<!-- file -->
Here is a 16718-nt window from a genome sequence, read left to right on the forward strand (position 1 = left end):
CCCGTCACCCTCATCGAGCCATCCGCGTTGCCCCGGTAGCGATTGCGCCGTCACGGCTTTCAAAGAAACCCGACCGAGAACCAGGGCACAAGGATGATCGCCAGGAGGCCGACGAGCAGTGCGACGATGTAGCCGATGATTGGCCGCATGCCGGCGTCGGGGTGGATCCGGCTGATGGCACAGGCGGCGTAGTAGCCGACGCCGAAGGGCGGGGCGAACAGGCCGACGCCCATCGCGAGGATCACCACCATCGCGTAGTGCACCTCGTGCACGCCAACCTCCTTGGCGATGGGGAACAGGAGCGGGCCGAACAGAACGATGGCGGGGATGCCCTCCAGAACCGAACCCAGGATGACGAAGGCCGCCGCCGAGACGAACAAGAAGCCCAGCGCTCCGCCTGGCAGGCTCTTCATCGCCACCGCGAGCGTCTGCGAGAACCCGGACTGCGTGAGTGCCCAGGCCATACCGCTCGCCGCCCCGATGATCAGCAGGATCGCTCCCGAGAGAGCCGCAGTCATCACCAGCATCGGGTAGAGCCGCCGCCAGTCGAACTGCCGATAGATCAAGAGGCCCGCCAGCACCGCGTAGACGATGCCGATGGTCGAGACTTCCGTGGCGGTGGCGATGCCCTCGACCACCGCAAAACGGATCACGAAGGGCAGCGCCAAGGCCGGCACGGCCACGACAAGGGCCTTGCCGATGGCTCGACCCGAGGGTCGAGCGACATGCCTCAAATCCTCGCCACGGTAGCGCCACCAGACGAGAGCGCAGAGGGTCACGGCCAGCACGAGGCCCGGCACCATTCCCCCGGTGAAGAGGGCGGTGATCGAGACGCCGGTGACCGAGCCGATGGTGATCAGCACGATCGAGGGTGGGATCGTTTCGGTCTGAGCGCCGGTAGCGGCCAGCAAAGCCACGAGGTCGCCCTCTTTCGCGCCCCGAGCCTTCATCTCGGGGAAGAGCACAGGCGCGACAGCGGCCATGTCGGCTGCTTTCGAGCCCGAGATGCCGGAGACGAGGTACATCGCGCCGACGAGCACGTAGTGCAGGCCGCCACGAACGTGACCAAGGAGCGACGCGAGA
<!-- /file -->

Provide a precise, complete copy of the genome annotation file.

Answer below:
Here is a 16718-nt window from a genome sequence, read left to right on the forward strand (position 1 = left end):
CCCGTCACCCTCATCGAGCCATCCGCGTTGCCCCGGTAGCGATTGCGCCGTCACGGCTTTCAAAGAAACCCGACCGAGAACCAGGGCACAAGGATGATCGCCAGGAGGCCGACGAGCAGTGCGACGATGTAGCCGATGATTGGCCGCATGCCGGCGTCGGGGTGGATCCGGCTGATGGCACAGGCGGCGTAGTAGCCGACGCCGAAGGGCGGGGCGAACAGGCCGACGCCCATCGCGAGGATCACCACCATCGCGTAGTGCACCTCGTGCACGCCAACCTCCTTGGCGATGGGGAACAGGAGCGGGCCGAACAGAACGATGGCGGGGATGCCCTCCAGAACCGAACCCAGGATGACGAAGGCCGCCGCCGAGACGAACAAGAAGCCCAGCGCTCCGCCTGGCAGGCTCTTCATCGCCACCGCGAGCGTCTGCGAGAACCCGGACTGCGTGAGTGCCCAGGCCATACCGCTCGCCGCCCCGATGATCAGCAGGATCGCTCCCGAGAGAGCCGCAGTCATCACCAGCATCGGGTAGAGCCGCCGCCAGTCGAACTGCCGATAGATCAAGAGGCCCGCCAGCACCGCGTAGACGATGCCGATGGTCGAGACTTCCGTGGCGGTGGCGATGCCCTCGACCACCGCAAAACGGATCACGAAGGGCAGCGCCAAGGCCGGCACGGCCACGACAAGGGCCTTGCCGATGGCTCGACCCGAGGGTCGAGCGACATGCCTCAAATCCTCGCCACGGTAGCGCCACCAGACGAGAGCGCAGAGGGTCACGGCCAGCACGAGGCCCGGCACCATTCCCCCGGTGAAGAGGGCGGTGATCGAGACGCCGGTGACCGAGCCGATGGTGATCAGCACGATCGAGGGTGGGATCGTTTCGGTCTGAGCGCCGGTAGCGGCCAGCAAAGCCACGAGGTCGCCCTCTTTCGCGCCCCGAGCCTTCATCTCGGGGAAGAGCACAGGCGCGACAGCGGCCATGTCGGCTGCTTTCGAGCCCGAGATGCCGGAGACGAGGTACATCGCGCCGACGAGCACGTAGTGCAGGCCGCCACGAACGTGACCAAGGAGCGACGCGAGA